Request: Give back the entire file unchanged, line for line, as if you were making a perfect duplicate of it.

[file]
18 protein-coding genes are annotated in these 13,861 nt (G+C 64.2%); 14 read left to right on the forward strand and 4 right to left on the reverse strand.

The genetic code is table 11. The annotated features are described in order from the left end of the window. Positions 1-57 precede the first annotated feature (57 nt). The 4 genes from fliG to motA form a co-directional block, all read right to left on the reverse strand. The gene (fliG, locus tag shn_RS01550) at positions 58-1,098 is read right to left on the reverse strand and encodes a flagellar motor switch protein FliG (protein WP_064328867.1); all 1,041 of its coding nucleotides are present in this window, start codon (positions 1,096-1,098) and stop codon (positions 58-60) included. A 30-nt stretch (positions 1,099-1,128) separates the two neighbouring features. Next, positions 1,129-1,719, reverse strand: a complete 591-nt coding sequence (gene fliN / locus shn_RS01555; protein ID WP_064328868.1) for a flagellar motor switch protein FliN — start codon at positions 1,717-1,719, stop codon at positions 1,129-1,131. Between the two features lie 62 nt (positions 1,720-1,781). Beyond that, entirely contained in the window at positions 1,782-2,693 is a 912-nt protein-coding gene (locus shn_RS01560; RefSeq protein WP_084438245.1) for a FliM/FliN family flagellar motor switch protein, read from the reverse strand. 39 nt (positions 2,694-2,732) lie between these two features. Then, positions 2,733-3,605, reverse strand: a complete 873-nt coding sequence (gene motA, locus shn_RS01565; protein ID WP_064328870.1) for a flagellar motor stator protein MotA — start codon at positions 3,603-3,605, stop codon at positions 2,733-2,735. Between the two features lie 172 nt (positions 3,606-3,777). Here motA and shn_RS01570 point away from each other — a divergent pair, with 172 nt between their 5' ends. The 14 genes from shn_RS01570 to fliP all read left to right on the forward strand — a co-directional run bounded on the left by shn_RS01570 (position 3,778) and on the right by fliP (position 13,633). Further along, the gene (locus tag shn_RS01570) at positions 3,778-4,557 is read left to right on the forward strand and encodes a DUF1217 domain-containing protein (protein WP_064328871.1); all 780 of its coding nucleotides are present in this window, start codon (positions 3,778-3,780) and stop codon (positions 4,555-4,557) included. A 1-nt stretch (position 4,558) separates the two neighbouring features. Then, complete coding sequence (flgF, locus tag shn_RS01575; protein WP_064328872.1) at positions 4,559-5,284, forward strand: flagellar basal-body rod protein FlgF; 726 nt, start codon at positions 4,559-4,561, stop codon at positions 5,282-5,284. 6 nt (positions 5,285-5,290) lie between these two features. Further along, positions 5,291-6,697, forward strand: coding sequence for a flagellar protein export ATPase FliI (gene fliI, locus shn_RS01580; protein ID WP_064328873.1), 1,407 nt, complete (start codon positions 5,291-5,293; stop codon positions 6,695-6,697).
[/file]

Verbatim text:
18 protein-coding genes are annotated in these 13,861 nt (G+C 64.2%); 14 read left to right on the forward strand and 4 right to left on the reverse strand.

The genetic code is table 11. The annotated features are described in order from the left end of the window. Positions 1-57 precede the first annotated feature (57 nt). The 4 genes from fliG to motA form a co-directional block, all read right to left on the reverse strand. The gene (fliG, locus tag shn_RS01550) at positions 58-1,098 is read right to left on the reverse strand and encodes a flagellar motor switch protein FliG (protein WP_064328867.1); all 1,041 of its coding nucleotides are present in this window, start codon (positions 1,096-1,098) and stop codon (positions 58-60) included. A 30-nt stretch (positions 1,099-1,128) separates the two neighbouring features. Next, positions 1,129-1,719, reverse strand: a complete 591-nt coding sequence (gene fliN / locus shn_RS01555; protein ID WP_064328868.1) for a flagellar motor switch protein FliN — start codon at positions 1,717-1,719, stop codon at positions 1,129-1,131. Between the two features lie 62 nt (positions 1,720-1,781). Beyond that, entirely contained in the window at positions 1,782-2,693 is a 912-nt protein-coding gene (locus shn_RS01560; RefSeq protein WP_084438245.1) for a FliM/FliN family flagellar motor switch protein, read from the reverse strand. 39 nt (positions 2,694-2,732) lie between these two features. Then, positions 2,733-3,605, reverse strand: a complete 873-nt coding sequence (gene motA, locus shn_RS01565; protein ID WP_064328870.1) for a flagellar motor stator protein MotA — start codon at positions 3,603-3,605, stop codon at positions 2,733-2,735. Between the two features lie 172 nt (positions 3,606-3,777). Here motA and shn_RS01570 point away from each other — a divergent pair, with 172 nt between their 5' ends. The 14 genes from shn_RS01570 to fliP all read left to right on the forward strand — a co-directional run bounded on the left by shn_RS01570 (position 3,778) and on the right by fliP (position 13,633). Further along, the gene (locus tag shn_RS01570) at positions 3,778-4,557 is read left to right on the forward strand and encodes a DUF1217 domain-containing protein (protein WP_064328871.1); all 780 of its coding nucleotides are present in this window, start codon (positions 3,778-3,780) and stop codon (positions 4,555-4,557) included. A 1-nt stretch (position 4,558) separates the two neighbouring features. Then, complete coding sequence (flgF, locus tag shn_RS01575; protein WP_064328872.1) at positions 4,559-5,284, forward strand: flagellar basal-body rod protein FlgF; 726 nt, start codon at positions 4,559-4,561, stop codon at positions 5,282-5,284. 6 nt (positions 5,285-5,290) lie between these two features. Further along, positions 5,291-6,697, forward strand: coding sequence for a flagellar protein export ATPase FliI (gene fliI, locus shn_RS01580; protein ID WP_064328873.1), 1,407 nt, complete (start codon positions 5,291-5,293; stop codon positions 6,695-6,697).